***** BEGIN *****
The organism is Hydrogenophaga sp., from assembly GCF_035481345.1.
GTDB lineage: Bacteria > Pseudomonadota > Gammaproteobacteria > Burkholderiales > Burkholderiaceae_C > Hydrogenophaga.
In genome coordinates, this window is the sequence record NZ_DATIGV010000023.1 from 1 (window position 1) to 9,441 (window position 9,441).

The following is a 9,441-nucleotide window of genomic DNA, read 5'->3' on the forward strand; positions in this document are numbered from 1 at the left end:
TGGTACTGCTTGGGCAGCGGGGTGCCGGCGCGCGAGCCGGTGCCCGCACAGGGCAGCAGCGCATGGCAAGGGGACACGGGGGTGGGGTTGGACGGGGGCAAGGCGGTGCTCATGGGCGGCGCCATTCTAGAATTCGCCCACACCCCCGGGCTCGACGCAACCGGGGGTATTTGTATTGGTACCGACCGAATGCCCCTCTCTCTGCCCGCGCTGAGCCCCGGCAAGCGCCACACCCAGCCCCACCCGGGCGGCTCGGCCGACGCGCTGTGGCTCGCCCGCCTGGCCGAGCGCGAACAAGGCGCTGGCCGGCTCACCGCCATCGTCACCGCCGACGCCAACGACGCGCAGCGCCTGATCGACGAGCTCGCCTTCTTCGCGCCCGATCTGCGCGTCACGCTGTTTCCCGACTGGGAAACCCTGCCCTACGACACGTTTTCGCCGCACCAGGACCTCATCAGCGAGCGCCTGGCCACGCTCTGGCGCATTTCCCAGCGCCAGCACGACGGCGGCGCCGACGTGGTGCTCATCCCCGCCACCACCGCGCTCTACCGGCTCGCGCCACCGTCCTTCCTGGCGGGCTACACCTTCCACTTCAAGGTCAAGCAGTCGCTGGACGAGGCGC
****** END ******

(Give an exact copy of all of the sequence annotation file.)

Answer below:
The organism is Hydrogenophaga sp., from assembly GCF_035481345.1.
GTDB lineage: Bacteria > Pseudomonadota > Gammaproteobacteria > Burkholderiales > Burkholderiaceae_C > Hydrogenophaga.
In genome coordinates, this window is the sequence record NZ_DATIGV010000023.1 from 1 (window position 1) to 9,441 (window position 9,441).

The following is a 9,441-nucleotide window of genomic DNA, read 5'->3' on the forward strand; positions in this document are numbered from 1 at the left end:
TGGTACTGCTTGGGCAGCGGGGTGCCGGCGCGCGAGCCGGTGCCCGCACAGGGCAGCAGCGCATGGCAAGGGGACACGGGGGTGGGGTTGGACGGGGGCAAGGCGGTGCTCATGGGCGGCGCCATTCTAGAATTCGCCCACACCCCCGGGCTCGACGCAACCGGGGGTATTTGTATTGGTACCGACCGAATGCCCCTCTCTCTGCCCGCGCTGAGCCCCGGCAAGCGCCACACCCAGCCCCACCCGGGCGGCTCGGCCGACGCGCTGTGGCTCGCCCGCCTGGCCGAGCGCGAACAAGGCGCTGGCCGGCTCACCGCCATCGTCACCGCCGACGCCAACGACGCGCAGCGCCTGATCGACGAGCTCGCCTTCTTCGCGCCCGATCTGCGCGTCACGCTGTTTCCCGACTGGGAAACCCTGCCCTACGACACGTTTTCGCCGCACCAGGACCTCATCAGCGAGCGCCTGGCCACGCTCTGGCGCATTTCCCAGCGCCAGCACGACGGCGGCGCCGACGTGGTGCTCATCCCCGCCACCACCGCGCTCTACCGGCTCGCGCCACCGTCCTTCCTGGCGGGCTACACCTTCCACTTCAAGGTCAAGCAGTCGCTGGACGAGGCGC